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Mod note: Blast from the Past - "Best of Eddie." This was originally posted in April 2013 and is quite relevant for this month.

It's been awhile since I've done an update on the Lending Club WSO CDO and my Lending Club account in general, so I thought I'd knock one out this week. The fact is, I'm no longer investing with Lending Club and I'll explain why. Everyone's investment objectives and risk tolerances are different, so this change in strategy is just a reflection of my own personal preferences and is in no way meant to take away from the many great things Lending Club has accomplished. It's still the best P2P lending platform (in my opinion); it's just not for me anymore.

First things first. As of April 29, 2013 the WSO CDO is down to its last 4 notes (after beginning with 10). Three were sold and three have been fully paid (as shown after the jump). The weighted average rate is 11.93%, but that hasn't changed since day one. The Net Annualized Return on my broader Lending Club account is 14.89%. To date, I've had no defaults or charge-offs due to my aggressive aftermarket sales strategy.

At the present I'm just letting my account wind itself down. I haven't invested in any new notes in roughly five months. The notes I have remaining pay themselves off month by month and if a payment is missed I sell the note on the aftermarket immediately. I expect my account to take probably another 24 months to move completely to cash.

So why am I leaving Lending Club?

In a word, they've evolved. I got started with them in late 2010 when very few people knew about P2P lending and the company was still trying to gain traction. In the early days, Lending Club was extremely investor-centric. Underwriting was wide open, and investors had access to all kinds of information on borrowers. If an investor was considering a particular loan and he had a specific question of the borrower, he could just ask him and then invest if the answer was satisfactory.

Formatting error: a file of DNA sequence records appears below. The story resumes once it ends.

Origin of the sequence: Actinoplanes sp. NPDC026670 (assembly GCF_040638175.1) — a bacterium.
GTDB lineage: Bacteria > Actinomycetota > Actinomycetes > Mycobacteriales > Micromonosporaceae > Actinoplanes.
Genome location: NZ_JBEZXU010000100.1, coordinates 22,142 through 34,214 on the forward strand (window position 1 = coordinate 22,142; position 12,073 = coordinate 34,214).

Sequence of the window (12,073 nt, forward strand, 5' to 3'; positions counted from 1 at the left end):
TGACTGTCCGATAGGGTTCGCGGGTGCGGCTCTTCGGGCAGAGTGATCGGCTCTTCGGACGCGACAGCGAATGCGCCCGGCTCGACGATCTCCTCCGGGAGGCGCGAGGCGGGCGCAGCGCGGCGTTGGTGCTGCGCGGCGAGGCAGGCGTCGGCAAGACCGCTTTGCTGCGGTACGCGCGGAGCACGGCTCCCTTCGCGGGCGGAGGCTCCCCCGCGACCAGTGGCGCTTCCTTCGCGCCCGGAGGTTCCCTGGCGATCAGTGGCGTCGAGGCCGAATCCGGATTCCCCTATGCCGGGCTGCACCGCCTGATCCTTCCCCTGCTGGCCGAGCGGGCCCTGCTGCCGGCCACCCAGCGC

Eventually, Lending Club moved away from this model. Investors were no longer allowed to interact freely with borrowers, and investors were limited to about a half dozen pre-approved canned questions they could ask a borrower. At the same time, P2P lending began to take off, so there were a lot more investors now. What that meant was that loans became fully subscribed more quickly and borrowers no longer felt any pressure to answer questions or make investors comfortable with them. Good for borrowers; not so good for lenders.

I suspect Lending Club lost a lot of investors when they made that change. I wasn't one of them. Perhaps it's my suspicious nature, but I always figured borrowers were lying anyway, so I never put much stock in the questions asked.

As an investor, it's important to keep an eye on your portfolio or you're going to deal with defaults. Lending Club has always been up front about this and even bakes a default rate into their expected rates of return. But for vigilant investors (like myself) defaults could be limited or even eliminated. That's because Lending Club always kept detailed notes on what was going on with individual loans.

For example, if someone missed a payment it was reflected on their note that day so the investor could see that the payment was missed. Also catalogued was all the attempts to reach the borrower and detailed notes on any conversations with the borrower. This kept the investor in the loop and helped make the decision to hold the note or sell it easier to make. In the early days, you could even call into Lending Club and talk to a customer service rep about the note and they'd tell you even more about the collection efforts.

Eventually, though, this changed too. Just like the ability to ask borrowers free form questions, the collection notes on the account became canned. Where there would have been detail before, now it just said Missed Payment, or Attempted to Contact Borrower, or Borrower Promised to Pay. But no real detail and now when I'd call in the customer service guys would tell me that they couldn't give any more information.